BJU was featured on CSPAN along with other Greenville features. I enjoyed hearing the history of Falls Park, too.
Carl’s comments are somewhat disappointing. The history of the ban on interracial dating was not primarily a vestige of Southern anti-miscegenation laws, but a response to the complaints of an oriental father about his daughter as I recall. Of course, at the time BJU was still a segregated institution, so blacks weren’t really an issue.
I don’t say this as a defense of the policy, simply in the interests of accurate reporting of the history. It isn’t helpful to misreport the history. No doubt the rule was continued in place as integration began, but the rule wasn’t prompted by that issue.
That was indeed how the issue arose. The University was trying to keep peace within the household of faith, and they did it reluctantly.
I don’t want to have to answer for this opinion, because it’s based in part on reading I did over ten years ago at BJU’s Fundamentalism File, but I’m going to put it on the internet anyway… I think that Don and Claudia are making a worthwhile point; it wasn’t mere racist animus on the part of the BJU administration that led to the ban. But I point to the official apology, which did confess (as Abrams noted) a racism influenced by culture rather than Bible. That doesn’t mean everyone who attended or led the institution during the time of the ban was racist; life is more complicated than that. But on the excessively rare occasions when I personally heard official voices of the institution speaking about the ban, they (or rather he—I think it was just one occasion) did appeal to Acts 17 and the supposed biblical separation of the races. This may have been ex post facto; it certainly was not the opinion of any faculty members I ever heard. But it was the only official word I heard.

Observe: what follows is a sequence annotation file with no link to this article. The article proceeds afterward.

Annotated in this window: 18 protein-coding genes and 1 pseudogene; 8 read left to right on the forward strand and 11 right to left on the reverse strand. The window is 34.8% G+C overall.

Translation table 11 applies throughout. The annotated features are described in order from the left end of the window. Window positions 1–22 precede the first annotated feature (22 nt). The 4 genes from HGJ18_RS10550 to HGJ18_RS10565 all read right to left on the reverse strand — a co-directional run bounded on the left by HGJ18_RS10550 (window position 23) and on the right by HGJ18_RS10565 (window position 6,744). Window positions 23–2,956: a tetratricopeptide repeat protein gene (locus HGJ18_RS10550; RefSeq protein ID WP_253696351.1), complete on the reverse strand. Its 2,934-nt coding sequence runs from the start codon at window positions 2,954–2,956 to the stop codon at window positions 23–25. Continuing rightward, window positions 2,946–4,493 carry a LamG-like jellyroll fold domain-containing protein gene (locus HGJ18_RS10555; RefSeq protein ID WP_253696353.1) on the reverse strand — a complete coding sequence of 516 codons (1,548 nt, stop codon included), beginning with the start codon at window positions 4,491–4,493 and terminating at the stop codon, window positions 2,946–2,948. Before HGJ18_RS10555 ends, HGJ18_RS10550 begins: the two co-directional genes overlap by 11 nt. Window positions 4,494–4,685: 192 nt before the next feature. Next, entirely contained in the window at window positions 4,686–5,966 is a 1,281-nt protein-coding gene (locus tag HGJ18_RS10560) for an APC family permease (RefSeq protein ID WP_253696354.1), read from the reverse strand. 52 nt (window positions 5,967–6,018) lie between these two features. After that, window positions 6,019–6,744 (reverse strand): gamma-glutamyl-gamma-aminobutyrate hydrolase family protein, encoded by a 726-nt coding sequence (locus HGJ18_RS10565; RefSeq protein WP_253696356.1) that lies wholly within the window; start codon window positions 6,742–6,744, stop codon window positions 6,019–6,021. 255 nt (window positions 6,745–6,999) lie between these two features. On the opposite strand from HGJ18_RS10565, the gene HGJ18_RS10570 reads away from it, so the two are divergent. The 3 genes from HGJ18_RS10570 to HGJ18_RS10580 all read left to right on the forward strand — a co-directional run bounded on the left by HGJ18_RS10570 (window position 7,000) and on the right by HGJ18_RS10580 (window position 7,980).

Well, I have been on record as opposing the apology. It was ridiculous pandering to a pressure group. I think the ban was wrong, it needed to be repealed, and it was repealed. The issue should have ended there. The apology was not entirely truthful about the ban, so besides being unnecessary, it was bearing false witness as well.
This is what bugged me about this video, too. It misstated the facts in a way to perpetuate the supposedly racist origin of the ban.
The appeal to Acts 17 and other passages was taught by several faculty members and from the chapel platform on several occasions during the years of the court case. I think the exegesis was suspect, but my dearly beloved teachers who taught it had talked themselves into it because they weren’t into backing down to the government. They shouldn’t have done it, not only was the exegesis bad, they established a precedent that weakened religious liberty in America.
Last, I don’t want to go on a tirade about this! (Me?) It is not likely that my opinions will change anything in Greenville, but I just wish those on the scene wouldn’t tar and feather their predecessors with inaccurate statements about their past decisions.